At other major cities in Crete of Iraklion and Rethymno, the airfields had been saved through prompt and vigorous counter-attacks. But once General Student had secured Maleme, he was able to fly in the rest of his mountain troops. The Commonwealth forces, exhausted from continual air attack, pulled back. Freyberg gave the order to retreat south over the White Mountains to the tiny port of Sphakia, where Royal Navy warships from Alexandria evacuated 15, 000 men. Those left behind surrendered on June 1, 1941. The Axis powers had thus conquered Crete, but at such a cost that the Fuhrer forbade any further airborne operations. There was another sever negative side effect to the resistance in Greece and Crete as it significantly delayed Operation Barbarossa – the invasion of Russia, whose failure would prove to be the death ell to German efforts to expand its boundaries.

 The Battle of Alikianos

The defense by the 8th Greek regiment, defending the foothills above Alikianos, has to stand out as of one of the greatest testaments of courage and bravery, not only during World War II, but also in the history of warfare. Though acts of heroism by the recreated Greek Army in Crete were numerous, nothing can compare to the epic struggle that was waged at Alikianos.

When the Nazis conquered the Greek mainland the Greek Government fled to Crete, the last bastion of Greek sovereignty. King George II, and his Prime Minister Emanuel Tsouderos, a Cretan, arrived in Crete with 2,000 soldiers that had escaped the German onslaught. These soldiers, along with the 3,000 Cretan Police were going to form the nucleus of a recreated Greek Army. Along with these seasoned fighters, 9,000 men, primarily boys between 16 to 19 years old, were recruited to create a new Hellenic Army. This new army was going to be organized into regiments of 800 to 950 men. Though the overall command of the defense of Crete was under the British, the Greek units were operating independently under Greek officers. One of those units was the 8 th Greek Regiment stationed near Alikianos.

Most of the soldiers at Alikianos were young men under twenty years of age. These recruits had less than four weeks training, one-fifth of these soldiers did not have rifles, and most that were armed had five rounds of ammunition. Additionally, most of British General Bernard Freyberg’s key officers had a low opinion of the potential fighting capacity of the Greeks at Alikianos. One of those officers, Colonel Howard Kippenberger, bluntly described the defenders of Alikianos as “…nothing more than malaria ridden little chaps…with only four weeks of service.” This scenario does not lend itself to have high expectations for an epic defensive struggle.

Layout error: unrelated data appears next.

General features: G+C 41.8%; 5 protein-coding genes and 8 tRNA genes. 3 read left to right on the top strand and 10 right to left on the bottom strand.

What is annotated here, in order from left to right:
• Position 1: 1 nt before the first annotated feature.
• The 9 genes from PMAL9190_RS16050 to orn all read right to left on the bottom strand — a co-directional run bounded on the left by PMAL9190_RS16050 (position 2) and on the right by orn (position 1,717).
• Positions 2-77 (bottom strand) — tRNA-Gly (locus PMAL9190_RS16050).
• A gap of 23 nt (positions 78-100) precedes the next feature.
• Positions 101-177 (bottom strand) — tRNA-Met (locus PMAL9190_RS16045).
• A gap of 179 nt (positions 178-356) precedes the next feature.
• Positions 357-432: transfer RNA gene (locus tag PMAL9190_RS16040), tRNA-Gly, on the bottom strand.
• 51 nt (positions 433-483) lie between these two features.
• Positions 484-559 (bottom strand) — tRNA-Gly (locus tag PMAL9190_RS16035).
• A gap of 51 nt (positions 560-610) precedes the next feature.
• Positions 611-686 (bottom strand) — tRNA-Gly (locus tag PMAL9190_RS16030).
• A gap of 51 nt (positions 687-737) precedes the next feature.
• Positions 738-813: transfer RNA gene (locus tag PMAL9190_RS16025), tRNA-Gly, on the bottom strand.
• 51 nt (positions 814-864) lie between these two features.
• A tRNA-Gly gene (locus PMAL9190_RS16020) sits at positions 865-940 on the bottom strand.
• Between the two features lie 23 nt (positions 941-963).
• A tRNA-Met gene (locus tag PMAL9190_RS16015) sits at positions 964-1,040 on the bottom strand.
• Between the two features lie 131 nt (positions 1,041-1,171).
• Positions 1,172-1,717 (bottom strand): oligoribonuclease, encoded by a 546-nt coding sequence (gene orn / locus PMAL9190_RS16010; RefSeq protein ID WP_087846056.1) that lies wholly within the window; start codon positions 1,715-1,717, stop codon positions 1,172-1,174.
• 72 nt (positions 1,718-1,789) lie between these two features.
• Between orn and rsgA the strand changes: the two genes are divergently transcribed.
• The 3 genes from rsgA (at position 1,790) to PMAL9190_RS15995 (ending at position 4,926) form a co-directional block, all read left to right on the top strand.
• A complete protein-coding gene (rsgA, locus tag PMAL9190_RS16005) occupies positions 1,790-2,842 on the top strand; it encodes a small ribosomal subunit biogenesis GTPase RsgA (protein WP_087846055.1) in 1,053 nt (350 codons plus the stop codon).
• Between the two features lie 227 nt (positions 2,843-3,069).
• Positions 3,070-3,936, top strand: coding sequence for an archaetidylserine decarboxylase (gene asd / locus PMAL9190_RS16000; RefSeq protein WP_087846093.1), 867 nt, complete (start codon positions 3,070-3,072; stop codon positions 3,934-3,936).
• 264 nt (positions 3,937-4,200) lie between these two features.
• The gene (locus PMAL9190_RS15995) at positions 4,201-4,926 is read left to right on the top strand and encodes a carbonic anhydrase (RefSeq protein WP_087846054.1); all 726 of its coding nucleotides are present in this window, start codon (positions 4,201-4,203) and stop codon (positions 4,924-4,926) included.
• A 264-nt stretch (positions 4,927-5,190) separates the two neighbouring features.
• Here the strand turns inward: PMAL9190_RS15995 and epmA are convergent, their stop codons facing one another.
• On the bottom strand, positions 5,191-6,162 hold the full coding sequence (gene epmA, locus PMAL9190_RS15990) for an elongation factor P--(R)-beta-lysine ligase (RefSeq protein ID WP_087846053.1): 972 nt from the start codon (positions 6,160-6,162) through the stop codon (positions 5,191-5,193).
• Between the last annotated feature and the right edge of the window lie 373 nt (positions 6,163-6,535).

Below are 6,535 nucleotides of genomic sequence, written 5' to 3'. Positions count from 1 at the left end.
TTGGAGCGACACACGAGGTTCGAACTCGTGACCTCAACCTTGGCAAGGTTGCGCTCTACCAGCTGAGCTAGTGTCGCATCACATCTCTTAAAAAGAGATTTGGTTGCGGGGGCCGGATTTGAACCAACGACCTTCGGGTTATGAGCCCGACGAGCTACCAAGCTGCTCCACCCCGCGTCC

The reason why the 8 th Greek Regiment was assigned to defend Alikianos by the British command was the mistaken assumption that the location wasnot that important and there would be no major German assault in that sector. The 8 th Greek Regiment was commanded by Colonel Peter Karkoulas; the battalion officers were Major John Valegrakis and Major George Vamvakis.

On May 20, 1941 the Nazi Air Division, popularly nicknamed the Herman Goering Division , launched its parachute attack on Crete. Contrary to British expectations, the Germans concluded that Alikianos was very important, and were going to take the village and the surrounding foothills. A German Engineer Battalion was to push aside the Greek resistance and take the position. The Germans suffered a rude awakening. As expected, within a couple of hours the 8 th Greek Regiment ran out of ammunition. The brave men of the 8 th Regiment, mostly local Cretan recruits, solved their ammunition problem with several fearless bayonet charges against withering fire. The Greeks captured enough German firearms and ammunitions to continue the fight for several days. Additionally, the brave people of Alikianos fell on the German invaders with anything that could be construed as a weapon. The Greek battle cry was “The German Will Not Pass.”